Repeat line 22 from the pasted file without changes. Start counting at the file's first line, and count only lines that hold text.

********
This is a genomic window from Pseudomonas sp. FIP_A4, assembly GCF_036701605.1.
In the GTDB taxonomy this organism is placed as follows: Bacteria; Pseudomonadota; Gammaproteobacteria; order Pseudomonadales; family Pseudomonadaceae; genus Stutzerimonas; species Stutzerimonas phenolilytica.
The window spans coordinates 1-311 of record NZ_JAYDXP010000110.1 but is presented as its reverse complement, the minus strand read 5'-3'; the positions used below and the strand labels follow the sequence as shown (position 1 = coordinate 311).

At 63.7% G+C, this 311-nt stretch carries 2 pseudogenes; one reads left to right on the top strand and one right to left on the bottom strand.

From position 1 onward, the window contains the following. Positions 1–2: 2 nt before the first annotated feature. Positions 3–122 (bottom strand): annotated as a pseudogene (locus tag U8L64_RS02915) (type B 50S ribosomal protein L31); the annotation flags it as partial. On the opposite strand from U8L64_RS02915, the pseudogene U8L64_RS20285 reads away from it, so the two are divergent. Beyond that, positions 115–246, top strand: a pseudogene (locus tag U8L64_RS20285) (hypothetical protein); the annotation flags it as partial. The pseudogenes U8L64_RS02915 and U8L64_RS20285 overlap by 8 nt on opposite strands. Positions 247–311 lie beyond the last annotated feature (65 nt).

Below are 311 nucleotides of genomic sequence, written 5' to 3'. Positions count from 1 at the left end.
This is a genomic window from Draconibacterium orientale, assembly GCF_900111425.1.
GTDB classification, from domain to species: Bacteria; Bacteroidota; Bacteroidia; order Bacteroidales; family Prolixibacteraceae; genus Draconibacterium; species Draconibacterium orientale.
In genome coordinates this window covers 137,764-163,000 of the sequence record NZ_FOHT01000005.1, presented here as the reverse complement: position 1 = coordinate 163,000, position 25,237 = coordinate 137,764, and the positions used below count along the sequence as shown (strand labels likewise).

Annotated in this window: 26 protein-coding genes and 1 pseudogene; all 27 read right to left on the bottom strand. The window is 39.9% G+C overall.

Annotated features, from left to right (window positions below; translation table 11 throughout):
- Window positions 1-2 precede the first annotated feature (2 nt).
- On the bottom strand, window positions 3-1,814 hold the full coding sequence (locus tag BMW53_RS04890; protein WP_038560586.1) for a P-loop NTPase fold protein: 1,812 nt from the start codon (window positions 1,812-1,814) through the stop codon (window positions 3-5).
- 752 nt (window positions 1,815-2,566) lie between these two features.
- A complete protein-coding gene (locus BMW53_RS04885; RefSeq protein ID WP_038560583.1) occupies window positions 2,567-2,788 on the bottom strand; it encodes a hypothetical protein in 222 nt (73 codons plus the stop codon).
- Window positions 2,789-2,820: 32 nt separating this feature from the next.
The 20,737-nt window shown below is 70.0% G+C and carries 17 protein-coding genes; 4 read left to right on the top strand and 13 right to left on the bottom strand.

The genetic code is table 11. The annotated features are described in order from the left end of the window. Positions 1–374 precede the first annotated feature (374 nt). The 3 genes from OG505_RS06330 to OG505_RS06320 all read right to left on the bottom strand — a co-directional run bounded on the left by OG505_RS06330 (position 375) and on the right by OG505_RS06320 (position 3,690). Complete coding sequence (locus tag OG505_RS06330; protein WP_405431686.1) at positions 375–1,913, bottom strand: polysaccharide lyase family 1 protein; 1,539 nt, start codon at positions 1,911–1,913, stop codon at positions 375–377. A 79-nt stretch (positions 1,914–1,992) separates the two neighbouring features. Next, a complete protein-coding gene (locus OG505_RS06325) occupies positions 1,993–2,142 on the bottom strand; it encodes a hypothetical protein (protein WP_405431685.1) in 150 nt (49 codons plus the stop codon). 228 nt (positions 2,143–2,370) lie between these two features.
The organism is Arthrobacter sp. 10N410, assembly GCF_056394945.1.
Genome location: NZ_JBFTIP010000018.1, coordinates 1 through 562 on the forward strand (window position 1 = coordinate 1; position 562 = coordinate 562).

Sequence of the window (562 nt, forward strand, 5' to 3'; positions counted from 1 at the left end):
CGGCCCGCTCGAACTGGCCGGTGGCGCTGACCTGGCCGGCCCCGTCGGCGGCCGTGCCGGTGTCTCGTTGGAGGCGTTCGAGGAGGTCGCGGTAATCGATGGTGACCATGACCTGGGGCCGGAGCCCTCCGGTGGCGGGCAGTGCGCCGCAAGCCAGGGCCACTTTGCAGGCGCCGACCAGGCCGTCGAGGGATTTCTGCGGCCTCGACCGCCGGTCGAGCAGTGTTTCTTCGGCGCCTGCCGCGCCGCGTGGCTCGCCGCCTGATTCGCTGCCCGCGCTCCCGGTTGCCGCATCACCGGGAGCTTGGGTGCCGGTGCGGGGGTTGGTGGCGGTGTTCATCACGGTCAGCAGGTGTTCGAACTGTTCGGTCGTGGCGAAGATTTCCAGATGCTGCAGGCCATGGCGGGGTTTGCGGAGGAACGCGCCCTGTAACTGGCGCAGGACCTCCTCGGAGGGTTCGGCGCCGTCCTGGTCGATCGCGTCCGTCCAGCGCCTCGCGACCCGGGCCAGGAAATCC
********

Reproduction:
CGGCCCGCTCGAACTGGCCGGTGGCGCTGACCTGGCCGGCCCCGTCGGCGGCCGTGCCGGTGTCTCGTTGGAGGCGTTCGAGGAGGTCGCGGTAATCGATGGTGACCATGACCTGGGGCCGGAGCCCTCCGGTGGCGGGCAGTGCGCCGCAAGCCAGGGCCACTTTGCAGGCGCCGACCAGGCCGTCGAGGGATTTCTGCGGCCTCGACCGCCGGTCGAGCAGTGTTTCTTCGGCGCCTGCCGCGCCGCGTGGCTCGCCGCCTGATTCGCTGCCCGCGCTCCCGGTTGCCGCATCACCGGGAGCTTGGGTGCCGGTGCGGGGGTTGGTGGCGGTGTTCATCACGGTCAGCAGGTGTTCGAACTGTTCGGTCGTGGCGAAGATTTCCAGATGCTGCAGGCCATGGCGGGGTTTGCGGAGGAACGCGCCCTGTAACTGGCGCAGGACCTCCTCGGAGGGTTCGGCGCCGTCCTGGTCGATCGCGTCCGTCCAGCGCCTCGCGACCCGGGCCAGGAAATCC